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    Robert Hooke

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    Robert Hooke , the son of John Hooke was bonr at Freshwater, a part of the Isle of Wight. Robert's father was a curator for The All Saint's Church in thier town. Robert Hooke was born on July 18, 1635. The majority of young Hooke's education was provided by his father John, but he also became an aprentice to an artist. Robert moved to London and enrolled into the Westminister School when he was thirteen after his father committed suicide. The head master, Dr. Busby, took him in and encouraged is

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    Robert Hooke

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    Robert Hooke was an Englishman, born in Freshwater, Isle of Wight on July 18, 1635. He died in London on March 3, 1703. During his life he contributed a great deal to the world of science, contrary to what was expected of him at an early age. As a child, Robert Hooke was constantly in poor health. It was never expected that he would live past his childhood. He had frequent headaches which made studying for school very difficult. His parents decided to quit pursuing an education for their son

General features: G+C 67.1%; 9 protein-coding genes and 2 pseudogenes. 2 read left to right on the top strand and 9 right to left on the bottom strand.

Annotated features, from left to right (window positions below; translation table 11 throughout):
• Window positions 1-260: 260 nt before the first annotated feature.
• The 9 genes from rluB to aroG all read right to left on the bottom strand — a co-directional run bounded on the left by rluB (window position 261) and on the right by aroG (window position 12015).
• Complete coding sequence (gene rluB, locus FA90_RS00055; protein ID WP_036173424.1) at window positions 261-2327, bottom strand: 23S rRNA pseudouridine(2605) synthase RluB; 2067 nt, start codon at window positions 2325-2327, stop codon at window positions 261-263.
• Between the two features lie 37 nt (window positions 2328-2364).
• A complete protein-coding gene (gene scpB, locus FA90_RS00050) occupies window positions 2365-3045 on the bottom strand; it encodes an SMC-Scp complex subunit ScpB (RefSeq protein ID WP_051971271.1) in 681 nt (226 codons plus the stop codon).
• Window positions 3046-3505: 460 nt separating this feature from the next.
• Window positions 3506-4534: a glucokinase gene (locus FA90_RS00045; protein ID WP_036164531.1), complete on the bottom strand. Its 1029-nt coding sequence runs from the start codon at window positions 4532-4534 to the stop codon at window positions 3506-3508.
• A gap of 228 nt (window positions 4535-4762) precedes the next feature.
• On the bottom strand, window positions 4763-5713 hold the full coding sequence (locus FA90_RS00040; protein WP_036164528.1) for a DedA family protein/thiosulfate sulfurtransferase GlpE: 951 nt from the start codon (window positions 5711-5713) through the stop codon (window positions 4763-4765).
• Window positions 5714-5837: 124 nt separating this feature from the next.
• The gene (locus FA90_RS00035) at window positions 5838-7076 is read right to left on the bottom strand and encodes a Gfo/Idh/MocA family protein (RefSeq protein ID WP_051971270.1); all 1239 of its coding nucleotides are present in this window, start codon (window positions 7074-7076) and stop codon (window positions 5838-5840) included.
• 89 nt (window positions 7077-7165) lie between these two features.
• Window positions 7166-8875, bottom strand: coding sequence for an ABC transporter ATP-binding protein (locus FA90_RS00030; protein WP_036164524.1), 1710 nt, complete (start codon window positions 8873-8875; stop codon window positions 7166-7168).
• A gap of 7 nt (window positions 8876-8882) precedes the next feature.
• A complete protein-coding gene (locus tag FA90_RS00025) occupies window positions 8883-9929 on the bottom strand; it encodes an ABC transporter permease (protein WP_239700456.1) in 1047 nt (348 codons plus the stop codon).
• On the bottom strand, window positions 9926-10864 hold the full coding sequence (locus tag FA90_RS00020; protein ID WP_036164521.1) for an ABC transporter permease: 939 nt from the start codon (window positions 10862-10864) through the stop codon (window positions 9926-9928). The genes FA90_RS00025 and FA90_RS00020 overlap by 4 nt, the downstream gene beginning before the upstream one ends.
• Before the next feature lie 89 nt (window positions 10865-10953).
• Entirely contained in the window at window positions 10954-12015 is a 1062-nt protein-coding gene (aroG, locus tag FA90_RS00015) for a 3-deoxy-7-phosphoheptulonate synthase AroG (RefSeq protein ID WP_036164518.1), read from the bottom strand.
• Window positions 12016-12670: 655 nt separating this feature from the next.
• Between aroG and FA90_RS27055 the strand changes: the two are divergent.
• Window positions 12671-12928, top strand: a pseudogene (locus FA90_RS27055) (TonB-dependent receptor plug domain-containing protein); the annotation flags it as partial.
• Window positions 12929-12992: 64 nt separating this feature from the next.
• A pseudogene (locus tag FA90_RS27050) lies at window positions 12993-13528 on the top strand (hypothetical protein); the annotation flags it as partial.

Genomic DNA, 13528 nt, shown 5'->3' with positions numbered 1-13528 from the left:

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    Essay On Robert Hooke

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    His early life Robert Hooke was born on July 18th, 1635 in Freshwater, Isle of Wight, England. His father, John Hooke, was a clergyman. As a child Hooke became ill of smallpox, of which he survived from, only to be disfigured and scarred. Throughout his childhood, Robert never really received much of any regular schooling due to his sickness and weakness. On the other hand he had an amazing natural curiosity, which led to the development of his mind through self-learning. When Robert was merely thirteen

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    Life of Robert Hooke